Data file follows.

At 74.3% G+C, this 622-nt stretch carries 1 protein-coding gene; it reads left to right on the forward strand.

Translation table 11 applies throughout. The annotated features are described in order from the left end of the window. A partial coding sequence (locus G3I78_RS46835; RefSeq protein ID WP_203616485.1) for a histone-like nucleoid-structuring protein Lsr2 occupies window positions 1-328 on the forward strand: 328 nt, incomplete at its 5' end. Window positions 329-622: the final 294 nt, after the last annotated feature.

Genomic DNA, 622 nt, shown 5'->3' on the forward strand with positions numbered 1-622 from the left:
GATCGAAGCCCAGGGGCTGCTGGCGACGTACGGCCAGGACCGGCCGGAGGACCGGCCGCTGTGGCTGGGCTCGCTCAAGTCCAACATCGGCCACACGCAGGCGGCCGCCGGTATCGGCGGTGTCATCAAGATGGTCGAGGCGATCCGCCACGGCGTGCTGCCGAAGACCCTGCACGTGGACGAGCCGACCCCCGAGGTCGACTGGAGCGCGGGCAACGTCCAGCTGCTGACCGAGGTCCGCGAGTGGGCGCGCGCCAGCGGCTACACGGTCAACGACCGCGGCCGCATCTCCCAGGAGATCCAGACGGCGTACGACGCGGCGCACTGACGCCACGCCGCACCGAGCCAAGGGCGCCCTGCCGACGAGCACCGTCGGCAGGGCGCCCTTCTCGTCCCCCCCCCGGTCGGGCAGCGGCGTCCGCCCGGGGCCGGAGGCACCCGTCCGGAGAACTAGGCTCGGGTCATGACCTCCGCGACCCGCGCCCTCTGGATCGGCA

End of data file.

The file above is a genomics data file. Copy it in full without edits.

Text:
At 74.3% G+C, this 622-nt stretch carries 1 protein-coding gene; it reads left to right on the forward strand.

Translation table 11 applies throughout. The annotated features are described in order from the left end of the window. A partial coding sequence (locus G3I78_RS46835; RefSeq protein ID WP_203616485.1) for a histone-like nucleoid-structuring protein Lsr2 occupies window positions 1-328 on the forward strand: 328 nt, incomplete at its 5' end. Window positions 329-622: the final 294 nt, after the last annotated feature.

Genomic DNA, 622 nt, shown 5'->3' on the forward strand with positions numbered 1-622 from the left:
GATCGAAGCCCAGGGGCTGCTGGCGACGTACGGCCAGGACCGGCCGGAGGACCGGCCGCTGTGGCTGGGCTCGCTCAAGTCCAACATCGGCCACACGCAGGCGGCCGCCGGTATCGGCGGTGTCATCAAGATGGTCGAGGCGATCCGCCACGGCGTGCTGCCGAAGACCCTGCACGTGGACGAGCCGACCCCCGAGGTCGACTGGAGCGCGGGCAACGTCCAGCTGCTGACCGAGGTCCGCGAGTGGGCGCGCGCCAGCGGCTACACGGTCAACGACCGCGGCCGCATCTCCCAGGAGATCCAGACGGCGTACGACGCGGCGCACTGACGCCACGCCGCACCGAGCCAAGGGCGCCCTGCCGACGAGCACCGTCGGCAGGGCGCCCTTCTCGTCCCCCCCCCGGTCGGGCAGCGGCGTCCGCCCGGGGCCGGAGGCACCCGTCCGGAGAACTAGGCTCGGGTCATGACCTCCGCGACCCGCGCCCTCTGGATCGGCA